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Ugandans choose between long-time leader and popstar politician

Ugandans wearing face masks to brave the pandemic turned out in force on Thursday to vote in a election pitting long-time leader Yoweri Museveni against popular singer and lawmaker Bobi Wine. Long lines of voters snaked out of polling stations in the capital Kampala, a stronghold for an opposition galvanized by Wine despite a campaign scarred by deadly crackdowns.

Reuters | Updated: 14-01-2021 21:32 IST | Created: 14-01-2021 21:32 IST
Ugandans choose between long-time leader and popstar politician

Ugandans wearing face masks to brave the pandemic turned out in force on Thursday to vote in a election pitting long-time leader Yoweri Museveni against popular singer and lawmaker Bobi Wine.

Long lines of voters snaked out of polling stations in the capital Kampala, a stronghold for an opposition galvanized by Wine despite a campaign scarred by deadly crackdowns. Police and soldiers patrolled the streets of Kampala during the day and the city was calm as night fell. A curfew in force since March because of COVID-19 comes in at 9 p.m. (1800 GMT).

After polls closed at 4 p.m., hundreds of Wine supporters in Kampala returned to their polling stations to heed his call to "protect the vote" by watching the count. At the station where Wine voted, security forces chased his supporters away. At three polling stations Reuters visited during counting, cheers rose up from throngs of young people every time an election agent raised a ballot cast for Wine. There was silence when the president's name was read out.

"I know Museveni always rigs to stay in power. This time we are staying to watch each step of the process," said Sam Ndaula, 26, a roadside vendor. Reggae artist and lawmaker Bobi Wine, 38, is channelling the anger of many young Ugandans who say former guerrilla leader Museveni, now 76, is an out-of-touch dictator failing to tackle unemployment, corruption and surging public debt.

Museveni, who has been in power since 1986, calls Wine an upstart backed by foreign governments and homosexuals and says his administration guarantees stability and progress, including much-needed hydropower dams and roads. The government in the East African country of nearly 46 million people ordered an internet blackout until further notice on Wednesday, a day after it banned all social media and messaging apps.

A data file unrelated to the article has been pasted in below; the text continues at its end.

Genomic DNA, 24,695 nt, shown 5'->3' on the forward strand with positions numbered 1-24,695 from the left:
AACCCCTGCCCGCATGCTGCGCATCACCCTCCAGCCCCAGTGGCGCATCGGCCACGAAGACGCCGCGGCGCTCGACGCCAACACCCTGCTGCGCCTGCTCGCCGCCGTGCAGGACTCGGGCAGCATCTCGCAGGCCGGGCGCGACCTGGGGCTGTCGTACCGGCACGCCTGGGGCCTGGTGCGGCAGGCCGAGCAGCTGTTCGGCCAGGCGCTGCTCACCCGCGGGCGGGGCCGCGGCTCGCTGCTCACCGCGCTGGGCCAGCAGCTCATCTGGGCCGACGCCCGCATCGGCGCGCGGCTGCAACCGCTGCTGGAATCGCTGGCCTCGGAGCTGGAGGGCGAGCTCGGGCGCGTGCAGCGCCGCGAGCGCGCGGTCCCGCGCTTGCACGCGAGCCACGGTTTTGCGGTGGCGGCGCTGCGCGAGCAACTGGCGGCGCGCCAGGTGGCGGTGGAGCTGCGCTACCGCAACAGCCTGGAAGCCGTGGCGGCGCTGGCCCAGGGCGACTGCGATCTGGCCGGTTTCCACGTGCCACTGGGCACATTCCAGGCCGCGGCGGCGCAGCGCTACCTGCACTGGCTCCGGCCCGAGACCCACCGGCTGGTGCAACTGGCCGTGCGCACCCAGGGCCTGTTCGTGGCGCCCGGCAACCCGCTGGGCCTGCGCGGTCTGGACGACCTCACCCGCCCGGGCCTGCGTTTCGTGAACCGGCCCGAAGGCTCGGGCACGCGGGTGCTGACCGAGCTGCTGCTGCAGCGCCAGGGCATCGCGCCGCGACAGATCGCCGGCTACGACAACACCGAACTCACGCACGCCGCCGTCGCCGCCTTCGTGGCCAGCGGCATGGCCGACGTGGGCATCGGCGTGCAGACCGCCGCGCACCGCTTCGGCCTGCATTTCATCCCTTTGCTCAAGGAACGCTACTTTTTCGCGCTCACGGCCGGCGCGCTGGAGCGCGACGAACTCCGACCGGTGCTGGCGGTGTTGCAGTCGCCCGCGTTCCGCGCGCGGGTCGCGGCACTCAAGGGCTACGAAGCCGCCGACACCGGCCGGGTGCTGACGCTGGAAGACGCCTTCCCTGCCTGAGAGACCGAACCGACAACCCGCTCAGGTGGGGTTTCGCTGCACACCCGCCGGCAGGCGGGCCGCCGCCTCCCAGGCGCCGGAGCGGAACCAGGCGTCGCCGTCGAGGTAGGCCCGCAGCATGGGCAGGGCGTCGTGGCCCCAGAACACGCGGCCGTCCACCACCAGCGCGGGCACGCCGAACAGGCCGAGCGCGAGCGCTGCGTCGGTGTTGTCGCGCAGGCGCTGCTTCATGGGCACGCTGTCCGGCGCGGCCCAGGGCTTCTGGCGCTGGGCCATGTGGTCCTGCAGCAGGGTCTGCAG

There are 17.7 million registered voters and results are expected within 48 hours. Turnout looked robust, based on footage from polling stations broadcast by private TV channels. Voting started late at six polling stations visited by Reuters as ballots did not arrive on time. Polling also started late in some places due to glitches with biometric voting machines, said Rogers Mulindwa, spokesman for the ruling National Resistance Movement party.

MILITARY BACKING Though Wine, whose real name is Robert Kyagulanyi Ssentamu, has the momentum of energized and aggrieved supporters behind him, Museveni remains the frontrunner to win with the well-equipped army and police behind him, analysts say.

Police arrested about 30 people at the Hotel Africana in Kampala on allegations that they were creating an illegal parallel tallying centre, a police official at the scene, who declined to be named, told Reuters. The opposition Forum for Democratic Change party said those arrested were local observers from Citizens Watch - IT, a coalition of civil society groups. It could not immediately be reached for comment.

"We have made every effort to observe and watch this election, and we will know the answer," Wine said after casting his ballot. He later said his phone had been blocked and urged supporters to be vigilant as he tried to contact them. Nearly 80% of Ugandans are under the age of 30, meaning they have never known a president other than Museveni, who says his experience makes him a good leader.

"I'm tired of Museveni because he has no new ideas," said Joseph Kinobe, 40, a mason waiting to cast his ballot for Wine. There has been more campaign violence than in previous elections, with dozens killed when security forces cracked down on Wine's rallies. Opposition candidates, supporters and campaign staff have been repeatedly arrested.

"If you try to disturb peace, you will have yourself to blame. The security forces, following the law, are ready to deal with any troublemaker," Museveni, dressed in a military camouflage jacket, warned this week in a television broadcast. The government says it is stopping illegal gatherings during the COVID-19 crisis. The opposition says the bans on rallies in some parts of Uganda are a smokescreen for repression.

A 31-year-old motorcycle taxi driver, Muhamad Barugahare, said Museveni was the only one who could guarantee peace. "We don't want to gamble with this young man," he said about Wine.

(This story has not been edited by Devdiscourse staff and is auto-generated from a syndicated feed.)


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